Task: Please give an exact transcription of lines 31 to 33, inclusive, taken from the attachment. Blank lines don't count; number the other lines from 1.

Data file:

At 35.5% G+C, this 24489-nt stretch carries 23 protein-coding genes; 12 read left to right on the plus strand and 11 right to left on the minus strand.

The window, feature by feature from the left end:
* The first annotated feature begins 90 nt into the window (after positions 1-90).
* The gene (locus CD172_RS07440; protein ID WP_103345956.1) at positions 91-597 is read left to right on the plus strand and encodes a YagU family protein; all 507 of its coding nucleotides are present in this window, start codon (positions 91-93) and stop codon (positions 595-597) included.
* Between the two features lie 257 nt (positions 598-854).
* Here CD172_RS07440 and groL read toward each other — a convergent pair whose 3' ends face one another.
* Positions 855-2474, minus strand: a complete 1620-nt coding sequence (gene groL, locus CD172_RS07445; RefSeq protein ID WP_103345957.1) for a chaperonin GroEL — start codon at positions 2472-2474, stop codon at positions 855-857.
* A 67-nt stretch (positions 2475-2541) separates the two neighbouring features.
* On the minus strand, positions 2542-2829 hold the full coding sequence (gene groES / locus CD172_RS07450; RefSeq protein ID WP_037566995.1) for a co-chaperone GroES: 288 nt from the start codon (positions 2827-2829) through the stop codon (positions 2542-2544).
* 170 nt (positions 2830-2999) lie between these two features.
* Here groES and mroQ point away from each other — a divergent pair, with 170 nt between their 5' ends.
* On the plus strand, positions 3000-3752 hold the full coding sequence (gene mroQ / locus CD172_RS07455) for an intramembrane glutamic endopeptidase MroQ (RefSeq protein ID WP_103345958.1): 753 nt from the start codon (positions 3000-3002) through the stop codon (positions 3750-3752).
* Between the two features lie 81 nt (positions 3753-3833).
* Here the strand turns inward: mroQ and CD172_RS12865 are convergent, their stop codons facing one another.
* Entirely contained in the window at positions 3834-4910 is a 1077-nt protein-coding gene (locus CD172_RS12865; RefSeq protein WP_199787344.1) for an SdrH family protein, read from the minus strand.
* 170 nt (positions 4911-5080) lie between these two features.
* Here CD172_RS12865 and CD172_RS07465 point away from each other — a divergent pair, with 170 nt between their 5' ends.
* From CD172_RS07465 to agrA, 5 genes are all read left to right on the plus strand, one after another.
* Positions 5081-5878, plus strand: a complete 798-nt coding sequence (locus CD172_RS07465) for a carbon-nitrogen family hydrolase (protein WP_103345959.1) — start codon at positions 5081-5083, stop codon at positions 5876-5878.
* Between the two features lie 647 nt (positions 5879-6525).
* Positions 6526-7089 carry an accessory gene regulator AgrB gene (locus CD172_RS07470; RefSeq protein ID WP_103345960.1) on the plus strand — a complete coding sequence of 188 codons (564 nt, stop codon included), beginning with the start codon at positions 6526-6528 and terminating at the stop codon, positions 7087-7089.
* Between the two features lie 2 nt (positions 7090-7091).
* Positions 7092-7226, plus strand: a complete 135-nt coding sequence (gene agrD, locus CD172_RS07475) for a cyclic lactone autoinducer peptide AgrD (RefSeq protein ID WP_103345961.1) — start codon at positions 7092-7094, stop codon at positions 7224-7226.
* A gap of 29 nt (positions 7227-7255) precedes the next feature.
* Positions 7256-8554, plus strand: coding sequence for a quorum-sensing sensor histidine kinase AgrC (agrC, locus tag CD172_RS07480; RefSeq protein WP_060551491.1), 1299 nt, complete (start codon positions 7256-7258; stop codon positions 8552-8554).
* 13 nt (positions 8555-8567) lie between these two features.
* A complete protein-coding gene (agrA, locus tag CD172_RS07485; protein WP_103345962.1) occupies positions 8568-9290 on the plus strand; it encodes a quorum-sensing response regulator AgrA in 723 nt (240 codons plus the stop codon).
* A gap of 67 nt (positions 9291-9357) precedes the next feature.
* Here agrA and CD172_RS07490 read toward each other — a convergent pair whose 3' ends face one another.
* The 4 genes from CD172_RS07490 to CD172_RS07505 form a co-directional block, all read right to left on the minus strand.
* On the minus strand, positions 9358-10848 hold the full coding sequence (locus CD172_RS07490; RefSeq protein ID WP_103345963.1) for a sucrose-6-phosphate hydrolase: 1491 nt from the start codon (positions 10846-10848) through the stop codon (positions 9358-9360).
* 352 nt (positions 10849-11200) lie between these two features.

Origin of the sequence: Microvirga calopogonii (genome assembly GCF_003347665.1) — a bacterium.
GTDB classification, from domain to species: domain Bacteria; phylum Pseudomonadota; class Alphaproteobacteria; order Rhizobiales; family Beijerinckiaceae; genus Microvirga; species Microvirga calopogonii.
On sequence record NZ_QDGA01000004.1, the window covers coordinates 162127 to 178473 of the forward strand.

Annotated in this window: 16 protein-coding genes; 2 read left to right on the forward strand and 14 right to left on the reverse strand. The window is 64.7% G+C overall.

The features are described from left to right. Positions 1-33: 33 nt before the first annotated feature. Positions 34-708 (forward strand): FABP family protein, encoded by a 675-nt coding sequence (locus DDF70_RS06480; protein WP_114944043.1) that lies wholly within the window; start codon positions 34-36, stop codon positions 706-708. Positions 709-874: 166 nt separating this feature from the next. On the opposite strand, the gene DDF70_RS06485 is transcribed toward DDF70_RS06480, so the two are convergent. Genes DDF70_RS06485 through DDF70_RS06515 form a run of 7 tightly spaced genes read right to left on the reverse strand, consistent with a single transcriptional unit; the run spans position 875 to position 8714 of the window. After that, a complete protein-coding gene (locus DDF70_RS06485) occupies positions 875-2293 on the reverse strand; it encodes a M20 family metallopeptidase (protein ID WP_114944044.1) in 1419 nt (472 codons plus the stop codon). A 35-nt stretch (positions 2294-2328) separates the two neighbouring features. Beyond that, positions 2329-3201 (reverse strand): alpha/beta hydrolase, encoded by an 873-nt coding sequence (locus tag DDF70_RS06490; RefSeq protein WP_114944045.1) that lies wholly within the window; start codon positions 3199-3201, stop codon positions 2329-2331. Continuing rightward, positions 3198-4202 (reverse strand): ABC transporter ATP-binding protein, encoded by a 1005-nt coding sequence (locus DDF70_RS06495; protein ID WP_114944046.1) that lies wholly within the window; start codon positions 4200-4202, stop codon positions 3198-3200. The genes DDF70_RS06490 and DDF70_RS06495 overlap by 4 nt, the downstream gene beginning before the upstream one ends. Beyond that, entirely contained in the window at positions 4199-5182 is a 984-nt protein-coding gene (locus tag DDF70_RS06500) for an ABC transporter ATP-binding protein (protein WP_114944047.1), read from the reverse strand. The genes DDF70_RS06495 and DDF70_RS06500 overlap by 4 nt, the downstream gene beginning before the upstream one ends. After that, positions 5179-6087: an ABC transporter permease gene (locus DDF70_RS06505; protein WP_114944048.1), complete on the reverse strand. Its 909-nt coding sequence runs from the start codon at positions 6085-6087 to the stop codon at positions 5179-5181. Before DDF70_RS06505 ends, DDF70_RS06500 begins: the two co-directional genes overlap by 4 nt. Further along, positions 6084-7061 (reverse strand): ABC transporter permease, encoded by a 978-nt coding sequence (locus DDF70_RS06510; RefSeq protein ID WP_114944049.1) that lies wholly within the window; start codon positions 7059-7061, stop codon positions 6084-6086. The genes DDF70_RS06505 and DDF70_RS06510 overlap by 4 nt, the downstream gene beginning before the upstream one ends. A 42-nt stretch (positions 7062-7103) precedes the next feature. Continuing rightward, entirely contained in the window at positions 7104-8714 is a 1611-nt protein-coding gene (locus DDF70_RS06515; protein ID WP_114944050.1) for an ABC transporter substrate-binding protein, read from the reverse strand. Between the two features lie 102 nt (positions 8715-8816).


* On the minus strand, positions 9358-10848 hold the full coding sequence (locus CD172_RS07490; RefSeq protein ID WP_103345963.1) for a sucrose-6-phosphate hydrolase: 1491 nt from the start codon (positions 10846-10848) through the stop codon (positions 9358-9360).
* 352 nt (positions 10849-11200) lie between these two features.

Origin of the sequence: Microvirga calopogonii (genome assembly GCF_003347665.1) — a bacterium.